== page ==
On this day… 10th June, 1915 – Saul Bellow born.
Saul Bellow (10 June 1915 – 5 April 2005) was a Canadian-born American writer. For his literary contributions, Bellow was awarded the Pulitzer Prize, the Nobel Prize for Literature, and the National Medal of Arts. He is the only writer to win the National Book Award for Fiction three times and he received the Foundation’s lifetime Medal for Distinguished Contribution to American Letters in 1990.
“When you open a novel — and I mean of course the real thing — you enter into a state of intimacy with its writer. You hear a voice or, more significantly, an individual tone under the words. This tone you, the reader, will identify not so much by a name, the name of the author, as by a distinct and unique human quality. It seems to issue from the bosom, from a place beneath the breastbone. It is more musical than verbal, and it is the characteristic signature of a person, of a soul. Such a writer has power over distraction and fragmentation, and out of distressing unrest, even from the edge of chaos, he [or she] can bring unity and carry us into a state of intransitive attention.”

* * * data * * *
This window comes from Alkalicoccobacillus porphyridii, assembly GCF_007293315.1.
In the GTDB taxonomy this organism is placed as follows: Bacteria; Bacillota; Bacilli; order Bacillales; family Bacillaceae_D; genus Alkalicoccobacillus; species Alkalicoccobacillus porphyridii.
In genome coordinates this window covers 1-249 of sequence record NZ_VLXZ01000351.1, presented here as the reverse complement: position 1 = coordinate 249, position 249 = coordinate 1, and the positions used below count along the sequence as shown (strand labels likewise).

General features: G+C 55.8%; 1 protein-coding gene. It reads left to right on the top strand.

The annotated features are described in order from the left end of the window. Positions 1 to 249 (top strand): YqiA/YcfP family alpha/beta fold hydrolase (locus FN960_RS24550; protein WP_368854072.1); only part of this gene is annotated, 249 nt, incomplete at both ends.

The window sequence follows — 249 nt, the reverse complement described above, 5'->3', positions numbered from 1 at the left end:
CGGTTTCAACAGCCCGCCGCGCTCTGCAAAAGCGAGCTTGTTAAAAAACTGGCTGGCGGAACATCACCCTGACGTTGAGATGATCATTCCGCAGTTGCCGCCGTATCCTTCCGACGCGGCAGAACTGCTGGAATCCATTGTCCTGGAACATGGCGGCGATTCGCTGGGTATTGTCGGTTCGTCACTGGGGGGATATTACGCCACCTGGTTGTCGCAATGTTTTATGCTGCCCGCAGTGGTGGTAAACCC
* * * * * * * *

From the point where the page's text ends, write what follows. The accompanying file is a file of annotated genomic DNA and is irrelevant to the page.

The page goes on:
Did You Know?..
Bellow told Philip Roth that his novel “I married a communist” is unsatisfactory.
“I assume that you can no more bear Ira than the reader can. But you stand loyally by this cast-iron klutz – a big strong stupid man who attracts you for reasons invisible to me”.
For more unusual info visit this guardian article on the letters Saul Bellows wrote during his life.